The aim of Cross-Cultural Behaviour (CCB) is for students to develop knowledge and understanding of theories and practices related to cultural differences/barriers in international business and cooperation. This 10-week course aims at bridging the gaps between the theoretical frameworks offered by cross-cultural literature and the complexities of real-world cultural issues inevitably faced by employees, managers and consultants in today’s globalised business arena.
Hence, on successful completion of this course, you will be able to:
- Identify and critically evaluate key tenets, models, perspectives, and frameworks pertinent to practically relevant cross-cultural research and academic traditions.
- Apply the acquired knowledge to real-word cases in order to prepare yourself and familiarise with those challenging cross-cultural aspects that could cause frictions in international business and organisational operations.
- Develop practical competences and insights as well as and your own personal style to adapt effectively to different cultures and the complexity of international business arenas (e.g. cultural self-awareness; tolerance for diversity, uncertainty and ambiguity; flexibility and multiple perspective taking).
By attending CCB you will gain knowledge of theories and practices related to cultural differences, as well as barriers in international business and cooperation. You will be equipped with and develop skills to understand and identify cross-cultural issues in order to tackle them. Hence, it is crucial that you, as future professional, manager or consultant:
The lecturers of this course (staff and guest speakers) will impart science-based knowledge and practical insights on a great variety of various aspects of cultures and cultural differences. You will also learn how to apply this knowledge and insights in guided plenary sessions in which real-world-based case scenarios will be analysed. In a nutshell, by opening up your mind to wider cultural horizons, this course will enable you to acquire solid cross-cultural awareness to thoroughly understand and tackle potential issues in the field of cross-cultural business and behaviour. The aim is to equip you with tools to thrive in culturally-diverse, complex, globalised business environments.
- develop a thorough understanding of the effects of culture on individuals, teams and organisations in international (business) contexts.
- are able to critically apply well-established frameworks of cross-cultural dynamics in multicultural and sometimes also virtual collaborations in the workplace, and evaluate their use or limitations.
- have the capacity to forge your own style in cross-cultural business interactions based on knowledge and insights that you have of your own and other cultures.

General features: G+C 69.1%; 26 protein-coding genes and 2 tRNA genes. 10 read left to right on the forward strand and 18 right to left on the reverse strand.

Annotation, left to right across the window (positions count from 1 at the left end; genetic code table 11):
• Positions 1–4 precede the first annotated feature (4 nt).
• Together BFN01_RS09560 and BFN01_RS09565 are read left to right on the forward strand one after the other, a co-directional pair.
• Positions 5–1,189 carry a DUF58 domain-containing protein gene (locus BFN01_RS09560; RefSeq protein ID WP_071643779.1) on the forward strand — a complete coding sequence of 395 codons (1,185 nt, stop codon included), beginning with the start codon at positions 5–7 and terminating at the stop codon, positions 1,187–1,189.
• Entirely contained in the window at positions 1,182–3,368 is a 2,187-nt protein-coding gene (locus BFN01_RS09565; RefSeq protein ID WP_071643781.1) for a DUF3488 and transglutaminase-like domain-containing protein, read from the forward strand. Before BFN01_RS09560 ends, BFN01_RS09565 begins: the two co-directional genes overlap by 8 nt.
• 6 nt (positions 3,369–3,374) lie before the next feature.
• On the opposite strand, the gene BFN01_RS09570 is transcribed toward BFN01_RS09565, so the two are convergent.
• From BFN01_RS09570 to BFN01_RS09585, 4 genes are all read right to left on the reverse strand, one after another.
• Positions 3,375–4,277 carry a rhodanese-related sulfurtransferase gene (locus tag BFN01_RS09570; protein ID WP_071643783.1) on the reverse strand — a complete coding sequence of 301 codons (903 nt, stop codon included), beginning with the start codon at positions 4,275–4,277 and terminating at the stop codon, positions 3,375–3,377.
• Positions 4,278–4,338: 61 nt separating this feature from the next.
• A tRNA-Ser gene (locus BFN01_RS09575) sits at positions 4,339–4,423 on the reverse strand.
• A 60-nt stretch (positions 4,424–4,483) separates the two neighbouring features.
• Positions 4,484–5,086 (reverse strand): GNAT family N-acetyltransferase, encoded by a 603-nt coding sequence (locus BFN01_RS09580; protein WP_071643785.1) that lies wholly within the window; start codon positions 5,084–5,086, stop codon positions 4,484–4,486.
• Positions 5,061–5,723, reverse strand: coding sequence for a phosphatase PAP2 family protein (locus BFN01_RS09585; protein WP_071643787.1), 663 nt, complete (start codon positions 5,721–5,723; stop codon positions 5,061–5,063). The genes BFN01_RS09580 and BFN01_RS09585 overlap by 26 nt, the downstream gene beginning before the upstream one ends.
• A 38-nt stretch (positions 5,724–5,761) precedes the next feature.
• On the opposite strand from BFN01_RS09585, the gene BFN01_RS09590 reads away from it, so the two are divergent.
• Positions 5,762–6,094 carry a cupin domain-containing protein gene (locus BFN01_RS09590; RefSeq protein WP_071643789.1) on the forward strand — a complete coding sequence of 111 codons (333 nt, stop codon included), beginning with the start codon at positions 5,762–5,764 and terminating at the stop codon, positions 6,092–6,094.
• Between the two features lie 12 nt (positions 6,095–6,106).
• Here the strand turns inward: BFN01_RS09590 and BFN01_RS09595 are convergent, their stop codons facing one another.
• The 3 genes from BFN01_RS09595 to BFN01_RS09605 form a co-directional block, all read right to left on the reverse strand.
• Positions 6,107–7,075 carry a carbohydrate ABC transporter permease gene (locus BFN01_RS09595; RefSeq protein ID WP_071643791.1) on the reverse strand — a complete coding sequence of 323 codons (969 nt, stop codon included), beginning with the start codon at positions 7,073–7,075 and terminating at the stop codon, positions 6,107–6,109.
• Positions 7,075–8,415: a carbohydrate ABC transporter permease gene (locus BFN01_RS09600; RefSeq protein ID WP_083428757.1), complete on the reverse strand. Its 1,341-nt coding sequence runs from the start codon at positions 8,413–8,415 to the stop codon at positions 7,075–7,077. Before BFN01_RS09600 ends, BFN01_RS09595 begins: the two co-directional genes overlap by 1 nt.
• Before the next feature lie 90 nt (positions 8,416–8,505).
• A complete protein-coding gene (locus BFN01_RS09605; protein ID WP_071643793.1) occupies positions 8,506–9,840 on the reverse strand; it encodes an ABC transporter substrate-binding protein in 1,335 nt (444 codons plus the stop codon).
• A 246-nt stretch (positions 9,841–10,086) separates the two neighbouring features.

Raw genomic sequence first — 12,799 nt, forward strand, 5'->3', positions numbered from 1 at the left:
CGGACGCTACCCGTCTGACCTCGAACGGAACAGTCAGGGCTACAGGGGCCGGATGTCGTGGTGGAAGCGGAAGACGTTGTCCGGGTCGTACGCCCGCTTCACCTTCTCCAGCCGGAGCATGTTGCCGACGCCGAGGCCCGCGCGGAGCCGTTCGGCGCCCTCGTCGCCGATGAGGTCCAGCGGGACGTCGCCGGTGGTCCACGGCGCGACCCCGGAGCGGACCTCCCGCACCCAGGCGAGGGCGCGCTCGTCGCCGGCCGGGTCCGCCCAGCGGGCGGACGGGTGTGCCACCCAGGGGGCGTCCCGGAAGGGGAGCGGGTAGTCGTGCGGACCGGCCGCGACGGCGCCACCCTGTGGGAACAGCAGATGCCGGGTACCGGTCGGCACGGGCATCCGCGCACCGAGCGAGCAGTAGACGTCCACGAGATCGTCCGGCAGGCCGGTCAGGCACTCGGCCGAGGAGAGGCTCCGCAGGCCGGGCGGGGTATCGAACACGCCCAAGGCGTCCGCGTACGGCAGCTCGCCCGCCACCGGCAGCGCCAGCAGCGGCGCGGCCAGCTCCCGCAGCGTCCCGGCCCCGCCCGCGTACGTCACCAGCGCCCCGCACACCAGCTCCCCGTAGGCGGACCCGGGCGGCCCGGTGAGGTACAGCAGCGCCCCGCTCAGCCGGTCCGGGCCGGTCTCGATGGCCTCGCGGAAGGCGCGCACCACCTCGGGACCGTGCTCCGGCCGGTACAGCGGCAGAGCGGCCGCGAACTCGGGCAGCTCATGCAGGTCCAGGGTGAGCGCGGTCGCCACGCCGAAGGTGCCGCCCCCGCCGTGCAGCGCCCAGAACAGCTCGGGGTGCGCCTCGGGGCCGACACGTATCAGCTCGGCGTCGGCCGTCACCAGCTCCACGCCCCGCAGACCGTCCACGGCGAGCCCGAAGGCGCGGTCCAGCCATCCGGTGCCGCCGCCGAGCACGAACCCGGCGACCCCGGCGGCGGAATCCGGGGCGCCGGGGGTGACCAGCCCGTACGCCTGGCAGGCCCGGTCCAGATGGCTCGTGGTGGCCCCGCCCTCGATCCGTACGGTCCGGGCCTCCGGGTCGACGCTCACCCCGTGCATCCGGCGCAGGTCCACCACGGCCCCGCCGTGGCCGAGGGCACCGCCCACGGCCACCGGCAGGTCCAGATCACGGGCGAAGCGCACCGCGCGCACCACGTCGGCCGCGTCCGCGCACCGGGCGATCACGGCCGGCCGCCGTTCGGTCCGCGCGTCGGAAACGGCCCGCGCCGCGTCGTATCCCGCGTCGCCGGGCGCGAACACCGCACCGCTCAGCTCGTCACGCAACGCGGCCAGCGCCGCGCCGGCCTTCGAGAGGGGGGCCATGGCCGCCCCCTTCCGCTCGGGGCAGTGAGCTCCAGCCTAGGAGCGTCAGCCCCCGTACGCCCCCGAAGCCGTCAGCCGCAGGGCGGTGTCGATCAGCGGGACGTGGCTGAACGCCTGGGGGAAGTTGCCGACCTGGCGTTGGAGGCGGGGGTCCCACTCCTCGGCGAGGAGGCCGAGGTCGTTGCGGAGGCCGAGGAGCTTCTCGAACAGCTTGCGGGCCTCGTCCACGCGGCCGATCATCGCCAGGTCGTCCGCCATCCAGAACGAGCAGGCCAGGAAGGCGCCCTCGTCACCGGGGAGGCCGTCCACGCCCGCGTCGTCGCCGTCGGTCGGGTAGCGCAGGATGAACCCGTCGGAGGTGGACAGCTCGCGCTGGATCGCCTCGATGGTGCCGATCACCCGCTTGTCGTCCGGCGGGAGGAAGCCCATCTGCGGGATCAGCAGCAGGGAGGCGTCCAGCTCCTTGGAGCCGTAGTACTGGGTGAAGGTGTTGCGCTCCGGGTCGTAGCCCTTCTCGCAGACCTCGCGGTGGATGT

Since the University of Twente, following her Shaping2030 strategy, is destined to grow its student’s inclusive and open mindsets, this course is open for Master students of all relevant academic programmes at the UT.
(1) Group Presentation and Group Report:
The underlying idea is that your group will be engaged as if you were in a healthy competition with the other groups, so that you can also learn from each other. Taking the roles of management consultants in the same consultancy firm, you will be asked to make a convincing presentation to and then write a report for ‘the board of directors of the client, a large corporation’ (i.e., lecturers) that analyses the issue at stake and provides theoretically-underpinned advice on how the managers and employees of this large corporation can handle it most effectively. The group presentation (max 20 minutes, weight 25%) and group report (between 3,000 and 4,000 words, excluding references, weight 25%) are based on a concrete and practically-relevant issue/topic within the domain of Cross-cultural Behaviour at work. After processing the feedback from the presentation, you will deliver your final report within one week. The group size can range between 3 and 5. You can choose your fellow group mates as long as at least one member (if possible) is of non-Dutch nationality.
(2) Individual Essay:
You will be asked to write a 2000-word essay (word count with a tolerance of ± 10%, weight 40%, excluding references). If the length of the essay is outside this tolerance, the final mark will be curtailed by 20%. The aim of the essay is for you to show how you critically evaluate and assess a cross-cultural topic, that can be either chosen from a list of different essay questions provided by the lecturers, or self-chosen by you, perhaps in relation to your prospective Master thesis.
(3) Individual Self-Reflection:
Bi-weekly 500-word (font 12, interspace 1.5, weight 10%) self-reflections on the issues tackled in class up until that point. The main point of a reflection is to make you think back to how the class, the read literature and other ideas have helped you to understand yourself better in relation to cross-cultural aspects. As for the group report and the individual essay, the word count will have a tolerance of ± 10%. If the length of the self-reflection is outside this tolerance more than once, the lecturers will give a “zero”.